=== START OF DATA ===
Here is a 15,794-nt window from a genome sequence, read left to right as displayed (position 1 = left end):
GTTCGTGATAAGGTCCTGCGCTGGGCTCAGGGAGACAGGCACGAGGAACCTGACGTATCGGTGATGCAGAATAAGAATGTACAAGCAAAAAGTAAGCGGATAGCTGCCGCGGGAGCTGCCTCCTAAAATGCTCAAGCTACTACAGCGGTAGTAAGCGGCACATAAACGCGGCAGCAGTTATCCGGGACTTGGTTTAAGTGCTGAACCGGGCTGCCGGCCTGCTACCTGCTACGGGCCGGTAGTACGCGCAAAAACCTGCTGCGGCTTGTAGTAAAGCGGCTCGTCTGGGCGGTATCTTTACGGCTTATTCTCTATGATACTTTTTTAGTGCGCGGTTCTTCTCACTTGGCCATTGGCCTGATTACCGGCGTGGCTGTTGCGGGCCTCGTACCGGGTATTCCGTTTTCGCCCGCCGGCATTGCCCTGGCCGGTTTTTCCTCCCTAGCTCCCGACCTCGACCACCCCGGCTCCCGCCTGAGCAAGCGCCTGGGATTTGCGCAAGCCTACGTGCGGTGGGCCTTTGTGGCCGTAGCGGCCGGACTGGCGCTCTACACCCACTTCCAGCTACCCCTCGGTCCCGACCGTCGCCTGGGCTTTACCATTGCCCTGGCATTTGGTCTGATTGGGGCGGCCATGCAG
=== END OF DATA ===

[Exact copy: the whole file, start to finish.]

Here is a 15,794-nt window from a genome sequence, read left to right as displayed (position 1 = left end):
GTTCGTGATAAGGTCCTGCGCTGGGCTCAGGGAGACAGGCACGAGGAACCTGACGTATCGGTGATGCAGAATAAGAATGTACAAGCAAAAAGTAAGCGGATAGCTGCCGCGGGAGCTGCCTCCTAAAATGCTCAAGCTACTACAGCGGTAGTAAGCGGCACATAAACGCGGCAGCAGTTATCCGGGACTTGGTTTAAGTGCTGAACCGGGCTGCCGGCCTGCTACCTGCTACGGGCCGGTAGTACGCGCAAAAACCTGCTGCGGCTTGTAGTAAAGCGGCTCGTCTGGGCGGTATCTTTACGGCTTATTCTCTATGATACTTTTTTAGTGCGCGGTTCTTCTCACTTGGCCATTGGCCTGATTACCGGCGTGGCTGTTGCGGGCCTCGTACCGGGTATTCCGTTTTCGCCCGCCGGCATTGCCCTGGCCGGTTTTTCCTCCCTAGCTCCCGACCTCGACCACCCCGGCTCCCGCCTGAGCAAGCGCCTGGGATTTGCGCAAGCCTACGTGCGGTGGGCCTTTGTGGCCGTAGCGGCCGGACTGGCGCTCTACACCCACTTCCAGCTACCCCTCGGTCCCGACCGTCGCCTGGGCTTTACCATTGCCCTGGCATTTGGTCTGATTGGGGCGGCCATGCAG